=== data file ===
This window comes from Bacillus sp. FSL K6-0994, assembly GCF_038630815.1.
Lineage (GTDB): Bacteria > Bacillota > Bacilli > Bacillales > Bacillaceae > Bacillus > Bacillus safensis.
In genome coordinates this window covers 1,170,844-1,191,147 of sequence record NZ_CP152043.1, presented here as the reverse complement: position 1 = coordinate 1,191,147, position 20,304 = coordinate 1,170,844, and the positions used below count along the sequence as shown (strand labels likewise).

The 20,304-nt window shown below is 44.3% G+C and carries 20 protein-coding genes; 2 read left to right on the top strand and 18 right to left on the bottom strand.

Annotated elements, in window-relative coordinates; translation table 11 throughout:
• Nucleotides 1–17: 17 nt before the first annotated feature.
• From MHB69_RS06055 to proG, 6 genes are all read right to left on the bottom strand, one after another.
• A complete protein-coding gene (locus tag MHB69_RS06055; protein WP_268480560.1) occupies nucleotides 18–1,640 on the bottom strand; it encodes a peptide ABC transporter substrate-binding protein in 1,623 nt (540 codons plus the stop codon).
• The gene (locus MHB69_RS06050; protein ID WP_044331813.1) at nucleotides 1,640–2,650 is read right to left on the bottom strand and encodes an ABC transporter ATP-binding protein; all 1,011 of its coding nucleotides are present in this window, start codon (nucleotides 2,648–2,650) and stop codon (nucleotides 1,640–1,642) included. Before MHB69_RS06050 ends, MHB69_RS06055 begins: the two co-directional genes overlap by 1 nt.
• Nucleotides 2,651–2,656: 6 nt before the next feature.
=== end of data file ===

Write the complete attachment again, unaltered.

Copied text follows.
This window comes from Bacillus sp. FSL K6-0994, assembly GCF_038630815.1.
Lineage (GTDB): Bacteria > Bacillota > Bacilli > Bacillales > Bacillaceae > Bacillus > Bacillus safensis.
In genome coordinates this window covers 1,170,844-1,191,147 of sequence record NZ_CP152043.1, presented here as the reverse complement: position 1 = coordinate 1,191,147, position 20,304 = coordinate 1,170,844, and the positions used below count along the sequence as shown (strand labels likewise).

The 20,304-nt window shown below is 44.3% G+C and carries 20 protein-coding genes; 2 read left to right on the top strand and 18 right to left on the bottom strand.

Annotated elements, in window-relative coordinates; translation table 11 throughout:
• Nucleotides 1–17: 17 nt before the first annotated feature.
• From MHB69_RS06055 to proG, 6 genes are all read right to left on the bottom strand, one after another.
• A complete protein-coding gene (locus tag MHB69_RS06055; protein WP_268480560.1) occupies nucleotides 18–1,640 on the bottom strand; it encodes a peptide ABC transporter substrate-binding protein in 1,623 nt (540 codons plus the stop codon).
• The gene (locus MHB69_RS06050; protein ID WP_044331813.1) at nucleotides 1,640–2,650 is read right to left on the bottom strand and encodes an ABC transporter ATP-binding protein; all 1,011 of its coding nucleotides are present in this window, start codon (nucleotides 2,648–2,650) and stop codon (nucleotides 1,640–1,642) included. Before MHB69_RS06050 ends, MHB69_RS06055 begins: the two co-directional genes overlap by 1 nt.
• Nucleotides 2,651–2,656: 6 nt before the next feature.